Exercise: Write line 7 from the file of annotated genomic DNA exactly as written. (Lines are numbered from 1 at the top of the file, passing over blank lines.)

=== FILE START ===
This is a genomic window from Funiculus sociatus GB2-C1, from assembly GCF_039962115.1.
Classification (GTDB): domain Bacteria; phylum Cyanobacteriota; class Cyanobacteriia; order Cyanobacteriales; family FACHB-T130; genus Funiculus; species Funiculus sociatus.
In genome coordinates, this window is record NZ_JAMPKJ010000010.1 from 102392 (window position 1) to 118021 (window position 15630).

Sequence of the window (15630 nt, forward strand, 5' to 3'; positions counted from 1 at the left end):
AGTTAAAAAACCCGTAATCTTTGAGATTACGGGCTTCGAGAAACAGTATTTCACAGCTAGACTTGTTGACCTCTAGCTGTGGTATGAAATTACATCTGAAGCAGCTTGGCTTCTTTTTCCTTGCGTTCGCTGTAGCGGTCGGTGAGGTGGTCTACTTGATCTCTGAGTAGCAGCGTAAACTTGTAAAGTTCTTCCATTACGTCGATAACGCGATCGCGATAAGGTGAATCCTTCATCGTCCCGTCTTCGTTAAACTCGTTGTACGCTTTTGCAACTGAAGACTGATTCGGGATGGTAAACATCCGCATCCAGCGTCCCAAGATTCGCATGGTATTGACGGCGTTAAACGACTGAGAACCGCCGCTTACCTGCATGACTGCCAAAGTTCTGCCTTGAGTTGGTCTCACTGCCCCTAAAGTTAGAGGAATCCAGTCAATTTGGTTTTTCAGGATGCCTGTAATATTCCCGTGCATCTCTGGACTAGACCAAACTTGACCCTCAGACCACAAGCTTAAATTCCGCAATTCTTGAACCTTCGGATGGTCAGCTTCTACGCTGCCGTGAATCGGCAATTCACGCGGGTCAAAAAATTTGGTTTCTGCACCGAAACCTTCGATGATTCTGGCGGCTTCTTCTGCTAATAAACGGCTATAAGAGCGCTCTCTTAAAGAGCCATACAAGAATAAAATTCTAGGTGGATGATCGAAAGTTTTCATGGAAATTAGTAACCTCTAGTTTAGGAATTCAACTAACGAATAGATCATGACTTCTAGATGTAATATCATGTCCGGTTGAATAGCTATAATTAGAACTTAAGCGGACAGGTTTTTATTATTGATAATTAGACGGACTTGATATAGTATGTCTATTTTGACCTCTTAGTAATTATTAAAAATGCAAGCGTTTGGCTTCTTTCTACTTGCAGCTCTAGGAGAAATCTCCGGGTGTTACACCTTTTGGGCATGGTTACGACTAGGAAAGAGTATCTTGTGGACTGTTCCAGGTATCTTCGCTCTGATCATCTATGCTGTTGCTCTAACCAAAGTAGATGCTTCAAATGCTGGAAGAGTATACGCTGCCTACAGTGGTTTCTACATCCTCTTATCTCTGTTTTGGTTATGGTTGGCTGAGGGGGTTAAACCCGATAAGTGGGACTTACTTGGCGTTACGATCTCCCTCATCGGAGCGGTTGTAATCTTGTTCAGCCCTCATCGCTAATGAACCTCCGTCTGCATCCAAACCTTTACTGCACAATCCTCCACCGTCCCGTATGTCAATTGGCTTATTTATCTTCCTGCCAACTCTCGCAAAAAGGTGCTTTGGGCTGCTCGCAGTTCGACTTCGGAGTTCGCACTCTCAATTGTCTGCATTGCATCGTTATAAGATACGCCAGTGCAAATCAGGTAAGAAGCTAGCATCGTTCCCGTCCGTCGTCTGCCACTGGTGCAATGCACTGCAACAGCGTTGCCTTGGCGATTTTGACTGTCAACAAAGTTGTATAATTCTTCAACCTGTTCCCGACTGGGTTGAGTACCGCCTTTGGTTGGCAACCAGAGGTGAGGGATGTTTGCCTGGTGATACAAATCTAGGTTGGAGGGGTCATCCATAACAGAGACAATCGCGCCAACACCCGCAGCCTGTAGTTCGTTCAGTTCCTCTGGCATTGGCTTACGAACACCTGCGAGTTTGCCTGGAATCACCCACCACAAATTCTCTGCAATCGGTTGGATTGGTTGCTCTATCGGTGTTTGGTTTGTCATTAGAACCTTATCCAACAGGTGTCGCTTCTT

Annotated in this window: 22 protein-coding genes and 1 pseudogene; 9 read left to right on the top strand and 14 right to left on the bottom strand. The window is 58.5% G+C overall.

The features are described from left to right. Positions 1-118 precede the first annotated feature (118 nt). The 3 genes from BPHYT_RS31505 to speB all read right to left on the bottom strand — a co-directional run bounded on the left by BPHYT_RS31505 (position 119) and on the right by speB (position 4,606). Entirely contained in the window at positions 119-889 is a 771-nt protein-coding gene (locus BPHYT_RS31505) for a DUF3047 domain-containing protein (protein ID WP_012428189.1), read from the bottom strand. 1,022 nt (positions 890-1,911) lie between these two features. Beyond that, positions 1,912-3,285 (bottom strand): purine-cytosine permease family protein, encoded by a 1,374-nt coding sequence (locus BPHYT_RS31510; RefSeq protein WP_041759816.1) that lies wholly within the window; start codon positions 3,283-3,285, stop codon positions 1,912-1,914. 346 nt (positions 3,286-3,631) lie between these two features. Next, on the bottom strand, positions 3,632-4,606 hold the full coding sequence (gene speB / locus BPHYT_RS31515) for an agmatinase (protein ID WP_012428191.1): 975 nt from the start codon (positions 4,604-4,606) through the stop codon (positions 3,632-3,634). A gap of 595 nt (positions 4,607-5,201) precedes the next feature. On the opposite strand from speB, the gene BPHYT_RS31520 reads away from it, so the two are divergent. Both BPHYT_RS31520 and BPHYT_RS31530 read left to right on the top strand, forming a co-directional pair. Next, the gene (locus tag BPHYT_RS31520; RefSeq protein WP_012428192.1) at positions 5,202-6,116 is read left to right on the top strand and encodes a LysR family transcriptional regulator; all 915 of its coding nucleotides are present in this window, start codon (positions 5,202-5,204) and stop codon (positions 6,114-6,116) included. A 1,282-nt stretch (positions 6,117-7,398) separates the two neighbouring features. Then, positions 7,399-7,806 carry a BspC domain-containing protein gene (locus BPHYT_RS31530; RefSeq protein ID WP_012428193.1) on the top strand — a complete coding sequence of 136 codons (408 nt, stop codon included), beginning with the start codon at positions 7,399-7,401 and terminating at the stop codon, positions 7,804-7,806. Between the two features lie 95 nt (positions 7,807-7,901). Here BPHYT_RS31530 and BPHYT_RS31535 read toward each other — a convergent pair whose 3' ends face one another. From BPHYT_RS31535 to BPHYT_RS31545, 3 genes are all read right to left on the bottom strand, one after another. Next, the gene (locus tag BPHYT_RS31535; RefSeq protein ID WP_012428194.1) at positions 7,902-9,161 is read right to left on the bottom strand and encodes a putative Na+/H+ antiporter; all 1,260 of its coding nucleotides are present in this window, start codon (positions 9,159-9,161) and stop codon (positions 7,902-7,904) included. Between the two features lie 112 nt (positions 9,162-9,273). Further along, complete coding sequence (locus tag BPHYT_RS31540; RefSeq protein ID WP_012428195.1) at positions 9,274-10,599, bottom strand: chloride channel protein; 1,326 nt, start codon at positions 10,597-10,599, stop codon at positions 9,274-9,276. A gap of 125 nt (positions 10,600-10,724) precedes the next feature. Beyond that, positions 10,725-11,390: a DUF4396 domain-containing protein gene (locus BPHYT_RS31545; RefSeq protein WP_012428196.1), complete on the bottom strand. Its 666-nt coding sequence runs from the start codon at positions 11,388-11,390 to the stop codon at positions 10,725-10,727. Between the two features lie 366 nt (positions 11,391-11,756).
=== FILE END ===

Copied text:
The features are described from left to right. Positions 1-118 precede the first annotated feature (118 nt). The 3 genes from BPHYT_RS31505 to speB all read right to left on the bottom strand — a co-directional run bounded on the left by BPHYT_RS31505 (position 119) and on the right by speB (position 4,606). Entirely contained in the window at positions 119-889 is a 771-nt protein-coding gene (locus BPHYT_RS31505) for a DUF3047 domain-containing protein (protein ID WP_012428189.1), read from the bottom strand. 1,022 nt (positions 890-1,911) lie between these two features. Beyond that, positions 1,912-3,285 (bottom strand): purine-cytosine permease family protein, encoded by a 1,374-nt coding sequence (locus BPHYT_RS31510; RefSeq protein WP_041759816.1) that lies wholly within the window; start codon positions 3,283-3,285, stop codon positions 1,912-1,914. 346 nt (positions 3,286-3,631) lie between these two features. Next, on the bottom strand, positions 3,632-4,606 hold the full coding sequence (gene speB / locus BPHYT_RS31515) for an agmatinase (protein ID WP_012428191.1): 975 nt from the start codon (positions 4,604-4,606) through the stop codon (positions 3,632-3,634). A gap of 595 nt (positions 4,607-5,201) precedes the next feature. On the opposite strand from speB, the gene BPHYT_RS31520 reads away from it, so the two are divergent. Both BPHYT_RS31520 and BPHYT_RS31530 read left to right on the top strand, forming a co-directional pair. Next, the gene (locus tag BPHYT_RS31520; RefSeq protein WP_012428192.1) at positions 5,202-6,116 is read left to right on the top strand and encodes a LysR family transcriptional regulator; all 915 of its coding nucleotides are present in this window, start codon (positions 5,202-5,204) and stop codon (positions 6,114-6,116) included. A 1,282-nt stretch (positions 6,117-7,398) separates the two neighbouring features. Then, positions 7,399-7,806 carry a BspC domain-containing protein gene (locus BPHYT_RS31530; RefSeq protein ID WP_012428193.1) on the top strand — a complete coding sequence of 136 codons (408 nt, stop codon included), beginning with the start codon at positions 7,399-7,401 and terminating at the stop codon, positions 7,804-7,806. Between the two features lie 95 nt (positions 7,807-7,901). Here BPHYT_RS31530 and BPHYT_RS31535 read toward each other — a convergent pair whose 3' ends face one another. From BPHYT_RS31535 to BPHYT_RS31545, 3 genes are all read right to left on the bottom strand, one after another. Next, the gene (locus tag BPHYT_RS31535; RefSeq protein ID WP_012428194.1) at positions 7,902-9,161 is read right to left on the bottom strand and encodes a putative Na+/H+ antiporter; all 1,260 of its coding nucleotides are present in this window, start codon (positions 9,159-9,161) and stop codon (positions 7,902-7,904) included. Between the two features lie 112 nt (positions 9,162-9,273). Further along, complete coding sequence (locus tag BPHYT_RS31540; RefSeq protein ID WP_012428195.1) at positions 9,274-10,599, bottom strand: chloride channel protein; 1,326 nt, start codon at positions 10,597-10,599, stop codon at positions 9,274-9,276. A gap of 125 nt (positions 10,600-10,724) precedes the next feature. Beyond that, positions 10,725-11,390: a DUF4396 domain-containing protein gene (locus BPHYT_RS31545; RefSeq protein WP_012428196.1), complete on the bottom strand. Its 666-nt coding sequence runs from the start codon at positions 11,388-11,390 to the stop codon at positions 10,725-10,727. Between the two features lie 366 nt (positions 11,391-11,756).